The deceased had a documented history of alcohol and drug abuse, alongside previous suicidal thoughts. They exhibited mental disorders and aggressive behavior, even injuring a witness with an axe. Their demise was attributed to asphyxia due to hanging.

Prior to another incident, the individual displayed a history of mental instability, characterized by psychomotor agitation and aggressive behavior, subsequent to smoking a legal high known as Orange Flame. This episode resulted in acute toxic liver damage, kidney failure, rhabdomyolysis, disseminated intravascular coagulation, gastrointestinal bleeding, and traumatic hematomas. These complications eventually led to cardiac arrest and massive multiorgan failure, stemming from the toxic substances’ impact.

In a separate case, an individual experienced sudden collapse after smoking an herbal blend called “Mary Joy Annihilation.” The cause of death was attributed to stenosing coronary sclerosis, accompanied by pulmonary and cerebral edema, as well as congestion of inner organs.

It is crucial to note the dangerous interactions associated with the deceased individual’s substance use, including ethanol, lidocaine, amphetamine, alprazolam, citalopram, escitalopram, hydrocodone, morphine, and pentedrone.

Effects and symptoms of UR-144 Use

UR-144 is predominantly consumed through smoking, often mixed with substances such as tobacco or herbs, aiming to induce effects similar to marijuana use. These effects include euphoria, restlessness, joyful behavior, hallucinations, increased heart rate, impaired coordination, slurred speech, drowsiness, and bloodshot eyes. During observation, individuals exhibited symptoms such as slowed or mumbled speech, dilated pupils, decreased response of pupils to light, cheerful demeanor, successful finger-to-nose coordination test, unsteady and swaying gait, excessive talkativeness, abnormal pupil reactions, constricted pupils, positive Romberg’s test (loss of balance when standing with eyes closed), hesitant lifting of objects, loss of consciousness, pale or flushed facial skin, temporary memory loss, and restlessness.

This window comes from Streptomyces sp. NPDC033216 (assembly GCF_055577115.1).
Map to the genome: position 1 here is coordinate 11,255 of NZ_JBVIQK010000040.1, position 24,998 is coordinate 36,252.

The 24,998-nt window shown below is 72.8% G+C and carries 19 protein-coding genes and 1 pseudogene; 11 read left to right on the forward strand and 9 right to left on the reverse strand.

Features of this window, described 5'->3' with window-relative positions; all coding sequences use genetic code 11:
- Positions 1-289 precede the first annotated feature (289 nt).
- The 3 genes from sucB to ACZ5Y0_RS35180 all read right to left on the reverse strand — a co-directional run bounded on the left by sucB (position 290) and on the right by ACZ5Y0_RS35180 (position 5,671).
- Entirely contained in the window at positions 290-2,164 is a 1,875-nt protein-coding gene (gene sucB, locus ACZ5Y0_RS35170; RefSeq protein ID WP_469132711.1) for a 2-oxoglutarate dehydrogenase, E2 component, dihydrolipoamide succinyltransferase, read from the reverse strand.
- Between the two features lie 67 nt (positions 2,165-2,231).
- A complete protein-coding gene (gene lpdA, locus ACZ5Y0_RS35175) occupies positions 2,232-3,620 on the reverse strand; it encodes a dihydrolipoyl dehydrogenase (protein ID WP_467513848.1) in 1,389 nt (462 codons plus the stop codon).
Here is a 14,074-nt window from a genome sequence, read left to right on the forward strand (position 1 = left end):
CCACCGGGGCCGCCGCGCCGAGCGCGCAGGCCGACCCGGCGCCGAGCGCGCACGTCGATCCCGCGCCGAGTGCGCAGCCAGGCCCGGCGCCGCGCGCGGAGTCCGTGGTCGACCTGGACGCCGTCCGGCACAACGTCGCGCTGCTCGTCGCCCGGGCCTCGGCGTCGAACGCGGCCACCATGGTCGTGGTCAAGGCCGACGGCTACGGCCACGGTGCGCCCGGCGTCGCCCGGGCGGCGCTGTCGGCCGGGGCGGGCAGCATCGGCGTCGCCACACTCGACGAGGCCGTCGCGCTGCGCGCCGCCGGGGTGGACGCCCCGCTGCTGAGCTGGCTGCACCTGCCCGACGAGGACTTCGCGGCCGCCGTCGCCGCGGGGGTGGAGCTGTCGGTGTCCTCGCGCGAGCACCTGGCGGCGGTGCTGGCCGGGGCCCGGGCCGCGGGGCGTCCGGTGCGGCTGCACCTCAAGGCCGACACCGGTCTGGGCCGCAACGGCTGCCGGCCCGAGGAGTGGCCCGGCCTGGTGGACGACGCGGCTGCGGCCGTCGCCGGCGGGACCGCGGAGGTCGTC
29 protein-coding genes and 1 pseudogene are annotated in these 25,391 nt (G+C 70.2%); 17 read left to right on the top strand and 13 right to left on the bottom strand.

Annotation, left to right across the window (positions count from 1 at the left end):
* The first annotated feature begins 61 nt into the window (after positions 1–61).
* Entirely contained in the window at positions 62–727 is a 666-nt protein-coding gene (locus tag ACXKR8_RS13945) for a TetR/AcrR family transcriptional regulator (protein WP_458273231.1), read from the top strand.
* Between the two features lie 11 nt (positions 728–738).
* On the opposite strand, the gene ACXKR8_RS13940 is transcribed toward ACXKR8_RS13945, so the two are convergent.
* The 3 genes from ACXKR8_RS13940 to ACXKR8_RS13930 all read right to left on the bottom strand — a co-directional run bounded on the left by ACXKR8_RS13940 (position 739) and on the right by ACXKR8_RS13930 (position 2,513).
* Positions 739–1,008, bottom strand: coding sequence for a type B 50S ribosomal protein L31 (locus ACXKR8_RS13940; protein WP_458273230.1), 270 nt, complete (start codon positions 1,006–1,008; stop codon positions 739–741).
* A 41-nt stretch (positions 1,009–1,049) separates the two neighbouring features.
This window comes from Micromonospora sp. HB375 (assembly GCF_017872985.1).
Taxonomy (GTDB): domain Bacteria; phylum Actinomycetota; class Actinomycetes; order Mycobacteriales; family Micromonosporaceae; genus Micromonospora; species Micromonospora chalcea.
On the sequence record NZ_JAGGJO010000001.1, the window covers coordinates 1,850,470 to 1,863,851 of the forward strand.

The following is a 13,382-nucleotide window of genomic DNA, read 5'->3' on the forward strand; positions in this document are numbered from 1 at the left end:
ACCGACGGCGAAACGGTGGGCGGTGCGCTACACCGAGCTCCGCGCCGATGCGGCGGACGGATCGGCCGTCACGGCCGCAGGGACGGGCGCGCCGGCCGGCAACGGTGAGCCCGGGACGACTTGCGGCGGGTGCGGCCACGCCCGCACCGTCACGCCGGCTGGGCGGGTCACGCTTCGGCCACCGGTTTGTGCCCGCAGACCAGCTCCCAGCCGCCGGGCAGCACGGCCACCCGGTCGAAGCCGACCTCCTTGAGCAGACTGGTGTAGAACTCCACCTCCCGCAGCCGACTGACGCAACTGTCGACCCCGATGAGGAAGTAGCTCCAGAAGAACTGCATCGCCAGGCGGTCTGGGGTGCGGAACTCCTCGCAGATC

In specific instances, individuals experienced seizures, convulsions, heightened euphoria, hallucinations, difficulties in communication, aggressive behavior, aphasia (language impairment), drowsiness, delayed movements, trembling hands, and bloodshot eyes. Four cases reported tachycardia (heart rate of 110-140 beats per minute), while others exhibited heart rates ranging from 64 to 100 beats per minute (with an average of 82 beats per minute and a median of 80 beats per minute) (Figure 4).

Figure 4. The effects of UR-144 observed in 35 examined individuals. In brackets the number of cases, in which the specific symptom was observed [8]
What goes on inside a Chinese ‘legal high’ factory? BBC News